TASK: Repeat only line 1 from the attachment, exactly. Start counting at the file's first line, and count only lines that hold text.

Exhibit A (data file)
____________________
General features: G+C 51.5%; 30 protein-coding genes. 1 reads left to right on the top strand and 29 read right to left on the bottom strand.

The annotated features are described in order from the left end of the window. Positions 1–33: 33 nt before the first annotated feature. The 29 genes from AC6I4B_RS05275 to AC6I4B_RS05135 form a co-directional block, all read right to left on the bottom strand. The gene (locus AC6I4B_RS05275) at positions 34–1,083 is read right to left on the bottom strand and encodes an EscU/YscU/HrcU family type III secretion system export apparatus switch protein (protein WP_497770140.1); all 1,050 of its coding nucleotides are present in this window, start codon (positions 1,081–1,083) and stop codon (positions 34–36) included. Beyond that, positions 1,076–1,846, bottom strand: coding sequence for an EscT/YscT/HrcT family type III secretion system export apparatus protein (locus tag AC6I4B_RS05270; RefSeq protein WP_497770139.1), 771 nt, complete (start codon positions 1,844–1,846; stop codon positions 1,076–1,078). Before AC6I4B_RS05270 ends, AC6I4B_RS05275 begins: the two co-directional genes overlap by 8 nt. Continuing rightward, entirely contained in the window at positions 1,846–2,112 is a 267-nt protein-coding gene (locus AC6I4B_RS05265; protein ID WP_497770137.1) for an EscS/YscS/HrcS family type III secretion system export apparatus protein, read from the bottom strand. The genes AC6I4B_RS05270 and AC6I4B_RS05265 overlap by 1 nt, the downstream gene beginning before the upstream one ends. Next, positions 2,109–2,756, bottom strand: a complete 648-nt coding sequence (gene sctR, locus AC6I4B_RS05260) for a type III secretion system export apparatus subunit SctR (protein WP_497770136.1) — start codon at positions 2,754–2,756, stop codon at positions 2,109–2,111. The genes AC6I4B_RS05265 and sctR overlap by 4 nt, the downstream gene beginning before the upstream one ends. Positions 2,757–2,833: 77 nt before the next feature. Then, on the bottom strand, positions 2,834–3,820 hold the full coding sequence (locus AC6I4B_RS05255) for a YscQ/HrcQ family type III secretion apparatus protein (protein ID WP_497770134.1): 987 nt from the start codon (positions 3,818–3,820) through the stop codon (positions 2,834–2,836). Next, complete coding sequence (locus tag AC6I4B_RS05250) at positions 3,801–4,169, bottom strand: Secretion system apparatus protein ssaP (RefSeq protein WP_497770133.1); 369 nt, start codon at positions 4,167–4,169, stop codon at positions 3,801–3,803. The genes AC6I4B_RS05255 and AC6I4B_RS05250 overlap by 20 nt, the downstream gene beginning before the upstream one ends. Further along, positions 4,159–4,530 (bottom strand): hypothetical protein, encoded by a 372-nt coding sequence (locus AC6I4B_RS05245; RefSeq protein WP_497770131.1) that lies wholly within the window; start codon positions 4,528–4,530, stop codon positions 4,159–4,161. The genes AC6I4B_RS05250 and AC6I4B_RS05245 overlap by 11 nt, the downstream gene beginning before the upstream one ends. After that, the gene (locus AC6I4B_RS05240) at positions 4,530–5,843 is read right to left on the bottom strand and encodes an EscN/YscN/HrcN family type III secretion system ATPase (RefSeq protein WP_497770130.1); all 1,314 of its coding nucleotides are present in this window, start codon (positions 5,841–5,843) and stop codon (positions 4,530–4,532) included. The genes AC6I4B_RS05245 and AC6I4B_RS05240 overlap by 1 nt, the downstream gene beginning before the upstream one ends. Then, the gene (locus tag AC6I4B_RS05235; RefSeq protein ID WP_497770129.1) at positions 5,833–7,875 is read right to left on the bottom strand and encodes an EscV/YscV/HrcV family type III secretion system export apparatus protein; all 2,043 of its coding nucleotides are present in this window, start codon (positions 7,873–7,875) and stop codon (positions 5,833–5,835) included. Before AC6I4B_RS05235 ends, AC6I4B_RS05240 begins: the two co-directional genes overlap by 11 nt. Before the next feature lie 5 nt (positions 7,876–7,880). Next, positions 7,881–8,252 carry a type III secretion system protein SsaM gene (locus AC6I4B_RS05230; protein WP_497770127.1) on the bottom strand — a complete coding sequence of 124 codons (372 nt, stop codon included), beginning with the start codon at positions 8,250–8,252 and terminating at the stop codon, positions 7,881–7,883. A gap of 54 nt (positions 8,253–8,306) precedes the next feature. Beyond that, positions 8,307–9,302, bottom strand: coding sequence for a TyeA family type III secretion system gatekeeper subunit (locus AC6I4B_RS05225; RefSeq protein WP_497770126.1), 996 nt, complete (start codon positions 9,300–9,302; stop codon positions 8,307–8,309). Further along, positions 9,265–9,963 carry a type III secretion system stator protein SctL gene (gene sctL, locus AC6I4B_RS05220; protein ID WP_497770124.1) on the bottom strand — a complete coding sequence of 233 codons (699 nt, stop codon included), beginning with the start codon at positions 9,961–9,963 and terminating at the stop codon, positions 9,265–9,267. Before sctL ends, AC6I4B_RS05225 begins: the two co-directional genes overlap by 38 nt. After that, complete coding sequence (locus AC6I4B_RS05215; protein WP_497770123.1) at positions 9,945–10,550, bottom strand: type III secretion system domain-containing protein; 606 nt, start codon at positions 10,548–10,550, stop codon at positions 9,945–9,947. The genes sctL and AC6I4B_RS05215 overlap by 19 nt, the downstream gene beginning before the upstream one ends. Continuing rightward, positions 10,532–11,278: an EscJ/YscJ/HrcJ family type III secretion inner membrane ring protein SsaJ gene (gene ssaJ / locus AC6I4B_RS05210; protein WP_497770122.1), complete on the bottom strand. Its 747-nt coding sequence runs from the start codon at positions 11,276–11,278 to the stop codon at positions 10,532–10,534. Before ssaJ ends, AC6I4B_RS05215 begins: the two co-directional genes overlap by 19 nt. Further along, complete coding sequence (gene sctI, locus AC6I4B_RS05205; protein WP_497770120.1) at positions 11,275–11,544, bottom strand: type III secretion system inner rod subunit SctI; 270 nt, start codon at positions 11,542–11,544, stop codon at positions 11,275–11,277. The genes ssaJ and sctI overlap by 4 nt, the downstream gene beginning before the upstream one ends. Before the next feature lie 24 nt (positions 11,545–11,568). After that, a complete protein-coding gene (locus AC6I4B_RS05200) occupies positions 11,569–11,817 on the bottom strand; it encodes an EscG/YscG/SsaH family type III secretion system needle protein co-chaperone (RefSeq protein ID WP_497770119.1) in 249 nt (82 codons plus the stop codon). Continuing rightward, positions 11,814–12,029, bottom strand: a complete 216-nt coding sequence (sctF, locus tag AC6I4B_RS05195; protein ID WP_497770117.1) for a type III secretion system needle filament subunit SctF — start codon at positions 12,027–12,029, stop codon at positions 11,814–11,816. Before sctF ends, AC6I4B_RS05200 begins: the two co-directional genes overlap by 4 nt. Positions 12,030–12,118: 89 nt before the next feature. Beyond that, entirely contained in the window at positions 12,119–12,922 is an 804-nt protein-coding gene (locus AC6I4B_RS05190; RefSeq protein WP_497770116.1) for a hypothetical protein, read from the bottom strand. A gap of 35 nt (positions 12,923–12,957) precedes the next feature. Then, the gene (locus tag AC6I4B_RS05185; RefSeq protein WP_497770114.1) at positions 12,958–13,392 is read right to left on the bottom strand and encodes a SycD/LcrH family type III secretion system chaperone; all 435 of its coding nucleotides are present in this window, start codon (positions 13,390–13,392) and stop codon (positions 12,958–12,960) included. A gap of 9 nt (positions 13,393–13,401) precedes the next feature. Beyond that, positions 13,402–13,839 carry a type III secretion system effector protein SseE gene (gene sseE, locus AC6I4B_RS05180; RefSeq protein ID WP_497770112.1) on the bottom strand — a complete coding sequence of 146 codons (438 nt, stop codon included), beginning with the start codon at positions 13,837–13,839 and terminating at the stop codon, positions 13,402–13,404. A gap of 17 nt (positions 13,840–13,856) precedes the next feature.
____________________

General features: G+C 51.5%; 30 protein-coding genes. 1 reads left to right on the top strand and 29 read right to left on the bottom strand.